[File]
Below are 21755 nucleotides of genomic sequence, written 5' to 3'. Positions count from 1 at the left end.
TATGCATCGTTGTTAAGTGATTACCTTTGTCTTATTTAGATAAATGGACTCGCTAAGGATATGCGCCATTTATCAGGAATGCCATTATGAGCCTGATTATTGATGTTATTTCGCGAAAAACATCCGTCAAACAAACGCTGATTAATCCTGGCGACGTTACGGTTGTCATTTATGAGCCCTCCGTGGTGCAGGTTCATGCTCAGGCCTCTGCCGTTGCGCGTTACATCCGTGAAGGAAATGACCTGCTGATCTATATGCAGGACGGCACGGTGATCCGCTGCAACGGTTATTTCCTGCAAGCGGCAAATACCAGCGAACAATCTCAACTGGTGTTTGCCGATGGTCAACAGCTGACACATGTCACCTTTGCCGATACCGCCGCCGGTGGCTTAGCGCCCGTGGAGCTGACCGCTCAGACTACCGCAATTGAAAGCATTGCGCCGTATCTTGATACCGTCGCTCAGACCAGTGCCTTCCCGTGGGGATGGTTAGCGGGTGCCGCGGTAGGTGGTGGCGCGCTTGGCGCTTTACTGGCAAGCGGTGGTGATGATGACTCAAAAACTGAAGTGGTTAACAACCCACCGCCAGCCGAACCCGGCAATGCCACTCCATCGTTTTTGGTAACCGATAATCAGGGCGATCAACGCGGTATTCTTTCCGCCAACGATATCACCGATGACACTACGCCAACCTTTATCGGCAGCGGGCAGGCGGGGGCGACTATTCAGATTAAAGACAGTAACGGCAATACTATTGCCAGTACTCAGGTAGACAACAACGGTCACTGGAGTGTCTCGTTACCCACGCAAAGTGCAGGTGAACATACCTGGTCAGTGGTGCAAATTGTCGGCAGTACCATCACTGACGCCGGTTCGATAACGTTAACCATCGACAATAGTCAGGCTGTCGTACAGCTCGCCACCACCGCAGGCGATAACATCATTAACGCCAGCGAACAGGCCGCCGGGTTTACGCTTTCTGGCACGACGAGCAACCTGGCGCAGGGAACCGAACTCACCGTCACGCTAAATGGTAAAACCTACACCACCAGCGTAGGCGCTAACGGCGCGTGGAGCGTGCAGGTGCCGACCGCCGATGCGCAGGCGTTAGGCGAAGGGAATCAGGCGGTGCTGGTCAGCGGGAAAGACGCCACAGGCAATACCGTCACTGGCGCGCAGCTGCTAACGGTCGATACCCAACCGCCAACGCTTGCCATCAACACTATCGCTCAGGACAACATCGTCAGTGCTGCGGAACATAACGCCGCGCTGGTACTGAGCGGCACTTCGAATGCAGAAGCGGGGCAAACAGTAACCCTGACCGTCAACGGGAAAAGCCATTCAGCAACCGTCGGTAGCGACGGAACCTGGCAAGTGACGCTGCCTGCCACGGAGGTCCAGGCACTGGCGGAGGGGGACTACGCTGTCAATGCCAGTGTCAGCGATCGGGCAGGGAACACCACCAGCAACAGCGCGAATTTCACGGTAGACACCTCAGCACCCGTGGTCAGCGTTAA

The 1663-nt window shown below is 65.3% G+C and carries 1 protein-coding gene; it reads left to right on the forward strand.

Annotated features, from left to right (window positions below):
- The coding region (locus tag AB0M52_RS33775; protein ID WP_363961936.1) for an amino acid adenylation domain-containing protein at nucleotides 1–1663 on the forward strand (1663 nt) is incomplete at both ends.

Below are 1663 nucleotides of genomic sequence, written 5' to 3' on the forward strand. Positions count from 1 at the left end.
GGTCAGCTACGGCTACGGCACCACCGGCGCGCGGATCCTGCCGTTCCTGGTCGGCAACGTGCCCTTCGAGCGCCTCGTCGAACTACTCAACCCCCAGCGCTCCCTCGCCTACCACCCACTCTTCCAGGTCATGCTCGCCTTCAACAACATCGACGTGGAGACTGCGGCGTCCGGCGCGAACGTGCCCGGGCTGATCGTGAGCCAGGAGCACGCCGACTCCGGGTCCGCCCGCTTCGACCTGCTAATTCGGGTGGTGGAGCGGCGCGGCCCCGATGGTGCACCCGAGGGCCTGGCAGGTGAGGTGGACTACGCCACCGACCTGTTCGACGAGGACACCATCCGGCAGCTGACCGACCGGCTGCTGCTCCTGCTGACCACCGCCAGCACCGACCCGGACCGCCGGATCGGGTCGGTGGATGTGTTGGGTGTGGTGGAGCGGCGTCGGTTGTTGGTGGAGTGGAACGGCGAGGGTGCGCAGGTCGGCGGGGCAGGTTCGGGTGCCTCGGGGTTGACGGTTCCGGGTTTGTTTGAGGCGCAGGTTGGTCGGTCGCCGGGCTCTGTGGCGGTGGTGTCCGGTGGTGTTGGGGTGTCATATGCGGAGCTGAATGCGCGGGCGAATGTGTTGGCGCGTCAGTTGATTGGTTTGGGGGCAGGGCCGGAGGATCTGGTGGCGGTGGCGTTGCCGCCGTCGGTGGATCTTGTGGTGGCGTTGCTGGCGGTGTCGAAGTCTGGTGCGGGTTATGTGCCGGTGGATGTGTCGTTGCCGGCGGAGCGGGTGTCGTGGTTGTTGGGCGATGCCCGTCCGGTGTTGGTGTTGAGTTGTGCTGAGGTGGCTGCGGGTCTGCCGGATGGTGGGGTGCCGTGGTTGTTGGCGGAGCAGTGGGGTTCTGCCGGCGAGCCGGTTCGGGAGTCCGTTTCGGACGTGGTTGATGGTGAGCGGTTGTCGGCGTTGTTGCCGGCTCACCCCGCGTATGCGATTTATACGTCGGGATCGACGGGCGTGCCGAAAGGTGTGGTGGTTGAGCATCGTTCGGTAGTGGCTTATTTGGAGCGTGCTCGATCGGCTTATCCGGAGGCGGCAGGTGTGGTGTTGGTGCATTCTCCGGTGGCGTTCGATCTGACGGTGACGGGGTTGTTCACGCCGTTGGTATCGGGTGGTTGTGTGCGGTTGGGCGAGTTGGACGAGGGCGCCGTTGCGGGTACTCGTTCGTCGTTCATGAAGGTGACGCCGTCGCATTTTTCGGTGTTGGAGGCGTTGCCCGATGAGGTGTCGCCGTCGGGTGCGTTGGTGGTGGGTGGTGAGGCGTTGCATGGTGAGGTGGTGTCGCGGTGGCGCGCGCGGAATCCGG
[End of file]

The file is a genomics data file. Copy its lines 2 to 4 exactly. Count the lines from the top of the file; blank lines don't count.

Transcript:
TATGCATCGTTGTTAAGTGATTACCTTTGTCTTATTTAGATAAATGGACTCGCTAAGGATATGCGCCATTTATCAGGAATGCCATTATGAGCCTGATTATTGATGTTATTTCGCGAAAAACATCCGTCAAACAAACGCTGATTAATCCTGGCGACGTTACGGTTGTCATTTATGAGCCCTCCGTGGTGCAGGTTCATGCTCAGGCCTCTGCCGTTGCGCGTTACATCCGTGAAGGAAATGACCTGCTGATCTATATGCAGGACGGCACGGTGATCCGCTGCAACGGTTATTTCCTGCAAGCGGCAAATACCAGCGAACAATCTCAACTGGTGTTTGCCGATGGTCAACAGCTGACACATGTCACCTTTGCCGATACCGCCGCCGGTGGCTTAGCGCCCGTGGAGCTGACCGCTCAGACTACCGCAATTGAAAGCATTGCGCCGTATCTTGATACCGTCGCTCAGACCAGTGCCTTCCCGTGGGGATGGTTAGCGGGTGCCGCGGTAGGTGGTGGCGCGCTTGGCGCTTTACTGGCAAGCGGTGGTGATGATGACTCAAAAACTGAAGTGGTTAACAACCCACCGCCAGCCGAACCCGGCAATGCCACTCCATCGTTTTTGGTAACCGATAATCAGGGCGATCAACGCGGTATTCTTTCCGCCAACGATATCACCGATGACACTACGCCAACCTTTATCGGCAGCGGGCAGGCGGGGGCGACTATTCAGATTAAAGACAGTAACGGCAATACTATTGCCAGTACTCAGGTAGACAACAACGGTCACTGGAGTGTCTCGTTACCCACGCAAAGTGCAGGTGAACATACCTGGTCAGTGGTGCAAATTGTCGGCAGTACCATCACTGACGCCGGTTCGATAACGTTAACCATCGACAATAGTCAGGCTGTCGTACAGCTCGCCACCACCGCAGGCGATAACATCATTAACGCCAGCGAACAGGCCGCCGGGTTTACGCTTTCTGGCACGACGAGCAACCTGGCGCAGGGAACCGAACTCACCGTCACGCTAAATGGTAAAACCTACACCACCAGCGTAGGCGCTAACGGCGCGTGGAGCGTGCAGGTGCCGACCGCCGATGCGCAGGCGTTAGGCGAAGGGAATCAGGCGGTGCTGGTCAGCGGGAAAGACGCCACAGGCAATACCGTCACTGGCGCGCAGCTGCTAACGGTCGATACCCAACCGCCAACGCTTGCCATCAACACTATCGCTCAGGACAACATCGTCAGTGCTGCGGAACATAACGCCGCGCTGGTACTGAGCGGCACTTCGAATGCAGAAGCGGGGCAAACAGTAACCCTGACCGTCAACGGGAAAAGCCATTCAGCAACCGTCGGTAGCGACGGAACCTGGCAAGTGACGCTGCCTGCCACGGAGGTCCAGGCACTGGCGGAGGGGGACTACGCTGTCAATGCCAGTGTCAGCGATCGGGCAGGGAACACCACCAGCAACAGCGCGAATTTCACGGTAGACACCTCAGCACCCGTGGTCAGCGTTAA

The 1663-nt window shown below is 65.3% G+C and carries 1 protein-coding gene; it reads left to right on the forward strand.

Annotated features, from left to right (window positions below):